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Gemcitabine and docetaxel as first-line treatment for advanced urothelial carcinoma: a phase II study

By A Ardavanis, D Tryfonopoulos, A Alexopoulos, C Kandylis, G Lainakis and G Rigatos


The purpose of the study was to investigate the toxicity and efficacy of the combination of gemcitabine and docetaxel in untreated advanced urothelial carcinoma. Patients with previously untreated, locally advanced/recurrent or metastatic urothelial carcinoma stage-IV disease were eligible. Patients with Performance status: PS ECOG >3 or age >75 years or creatinine clearance <50 ml min−1 were excluded. Study treatment consisted of docetaxel 75 mg m−2 (day 8) and gemcitabine 1000 mg m−2 (days 1+8), every 21 days for a total of six to nine cycles. A total of 31 patients with urothelial bladder cancer, 25 men and six women, aged 42–74 (median 64) years were enrolled. The majority of patients had a good PS (51.6%; PS 0). In all, 15 (48.3%) patients had locally advanced or recurrent disease only and 16 (54.8%) presented with distant metastatic spread, with multiple site involvement in 22.5%. Toxicity was primarily haematologic, and the most frequent grade 3–4 toxicities were anaemia 11 (6.7%) thrombocytopenia eight (4.9%), and neutropenia 45 (27.6%), with 10 (6.1%) episodes of febrile neutropenia. No toxic deaths occurred. A number of patients had some cardiovascular morbidity (38.7%). Nonhaematological toxicities except alopecia (29 patients) were mild. Overall response rate was 51.6%, including four complete responses (12.9%) and 12 partial responses (38.7%), while a further five patients had disease stabilisation (s.d. 16.1%). The median time to progression was 8 months (95% CI 5.1–9.2 months) and the median overall survival was 15 months (95% CI 11.2–18.5 months), with 1-year survival rate of 60%. In conclusion, this schedule of gemcitabine and docetaxel is very active and well tolerated as a first-line treatment for advanced/relapsing or metastatic urothelial carcinoma. Although its relative efficacy and tolerance as compared to classic MVAC should be assessed in a phase III setting, the favourable toxicity profile of this regimen may offer an interesting alternative, particularly in patients with compromised renal function or cardiovascular disease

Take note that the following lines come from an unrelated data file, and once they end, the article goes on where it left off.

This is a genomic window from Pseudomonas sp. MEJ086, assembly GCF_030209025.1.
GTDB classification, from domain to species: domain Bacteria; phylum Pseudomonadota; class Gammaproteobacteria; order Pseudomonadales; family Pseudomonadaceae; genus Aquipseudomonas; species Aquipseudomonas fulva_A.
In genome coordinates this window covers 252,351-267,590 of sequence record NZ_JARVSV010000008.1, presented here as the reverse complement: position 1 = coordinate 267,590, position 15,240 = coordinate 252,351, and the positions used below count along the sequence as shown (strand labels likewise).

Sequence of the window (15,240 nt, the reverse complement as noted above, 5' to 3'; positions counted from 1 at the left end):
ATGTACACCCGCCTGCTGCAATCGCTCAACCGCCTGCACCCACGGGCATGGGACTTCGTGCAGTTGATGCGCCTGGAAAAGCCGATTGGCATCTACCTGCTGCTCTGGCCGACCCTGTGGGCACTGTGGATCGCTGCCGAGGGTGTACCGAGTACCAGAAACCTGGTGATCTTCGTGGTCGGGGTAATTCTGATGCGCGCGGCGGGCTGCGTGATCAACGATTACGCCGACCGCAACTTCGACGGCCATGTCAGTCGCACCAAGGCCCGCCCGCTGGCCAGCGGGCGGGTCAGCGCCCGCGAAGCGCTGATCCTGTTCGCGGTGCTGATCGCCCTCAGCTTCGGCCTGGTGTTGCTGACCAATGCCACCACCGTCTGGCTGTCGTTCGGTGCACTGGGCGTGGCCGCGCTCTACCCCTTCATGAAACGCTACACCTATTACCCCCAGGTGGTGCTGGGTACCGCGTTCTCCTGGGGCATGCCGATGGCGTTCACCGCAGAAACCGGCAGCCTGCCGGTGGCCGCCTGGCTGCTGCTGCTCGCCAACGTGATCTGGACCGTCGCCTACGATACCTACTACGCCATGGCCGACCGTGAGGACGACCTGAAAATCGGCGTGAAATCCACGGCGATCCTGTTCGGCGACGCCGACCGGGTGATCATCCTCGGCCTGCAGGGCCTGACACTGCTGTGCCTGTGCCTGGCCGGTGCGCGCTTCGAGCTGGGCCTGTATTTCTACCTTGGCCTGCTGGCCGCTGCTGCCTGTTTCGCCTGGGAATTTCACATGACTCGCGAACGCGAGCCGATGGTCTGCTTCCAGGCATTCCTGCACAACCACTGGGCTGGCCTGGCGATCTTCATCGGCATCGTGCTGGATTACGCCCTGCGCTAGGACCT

Topics: Clinical Studies
Publisher: Nature Publishing Group
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Provided by: PubMed Central

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